Leaders of the U.S. intelligence community focused on security threats posed by China, with little attention paid to Russia, during an annual oversight hearing by the Senate Homeland Security and Governmental Affairs Committee on Wednesday.
In an investigation that began in July 2017 and concluded this month, GAO testers discovered some shocking security problems. In many cases, the weapons and systems still used default passwords. In others, unauthorized access could be obtained with “relatively simple tools”; in one case, it took nine seconds.
China’s growing expertise with computers is a bigger threat to the United States than Russia’s attempts to influence American elections. That claim comes from the U.S. Director of National Intelligence, Dan Coats. He warns that China is on a path to possibly become more powerful than any other country.
The risks to U.S. tech companies from Chinese cyberespionage have accelerated. Tech companies from both countries have been pitted against one another, as an enormous amount of American technology is produced in China due to the cheap costs, Ives said, and competition over who will cash in on the technology of tomorrow -- in particular, artificial intelligence -- is extremely fierce. Security concerns are virtually promised to be an issue for many years to come.
The bill will rebrand DHS’s main cybersecurity unit known as National Protection and Programs Directorate (NPPD) as the Cybersecurity and Infrastructure Protection Agency, spinning the headquarters office out into a full-fledged operational component of DHS on the same level as Secret Service or FEMA.
An explosive report published by Bloomberg Businessweek on Thursday claimed the Chinese military sabotaged circuit boards used by dozens of major American companies and government contractors by implanting a tiny chip that gave the People’s Liberation Army backdoor access to supposedly secure systems. The report cited a U.S. investigation long in progress but only now revealed to the public.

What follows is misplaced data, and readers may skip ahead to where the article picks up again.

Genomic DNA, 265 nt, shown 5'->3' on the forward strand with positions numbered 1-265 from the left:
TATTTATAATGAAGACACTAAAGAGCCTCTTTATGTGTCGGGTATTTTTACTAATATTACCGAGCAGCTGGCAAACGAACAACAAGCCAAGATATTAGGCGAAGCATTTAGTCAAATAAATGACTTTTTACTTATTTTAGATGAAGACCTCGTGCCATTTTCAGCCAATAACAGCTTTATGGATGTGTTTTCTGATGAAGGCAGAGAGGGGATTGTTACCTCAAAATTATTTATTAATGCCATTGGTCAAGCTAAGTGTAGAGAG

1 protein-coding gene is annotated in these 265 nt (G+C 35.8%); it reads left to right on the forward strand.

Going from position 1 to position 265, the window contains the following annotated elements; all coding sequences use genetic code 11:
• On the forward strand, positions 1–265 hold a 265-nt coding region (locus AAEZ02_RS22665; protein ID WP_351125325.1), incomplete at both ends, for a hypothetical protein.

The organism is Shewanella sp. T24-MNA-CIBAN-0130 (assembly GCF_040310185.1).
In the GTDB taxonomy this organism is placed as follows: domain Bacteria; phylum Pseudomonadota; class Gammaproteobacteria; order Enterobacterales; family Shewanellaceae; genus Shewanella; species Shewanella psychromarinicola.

When apps wants to access data from your smartphone's motion or light sensors, they often make that capability clear. That keeps a fitness app, say, from counting your steps without your knowledge. But a team of researchers has discovered that the rules don't apply to websites loaded in mobile browsers, which can often often access an array of device sensors without any notifications or permissions whatsoever.
Facebook recently announced the largest breach in the company’s history. The breach affected about 50 million users, allowing hackers to take over their accounts. If you use Facebook, you may be wondering what to do next. Here are a few steps you can take.
The Facebook data breach will be the first major test of Europe's tough data protection laws introduced in May and known as General Data Protection Regulation (GDPR). It regulates any companies that are handling data of EU citizens and puts strong controls on how that information is stored and used.
Facebook revealed on Friday that it discovered a hack affecting the accounts of 50 million users. The company said that hackers had exploited a vulnerability affecting those users, but it hasn't determined what information might have been accessed.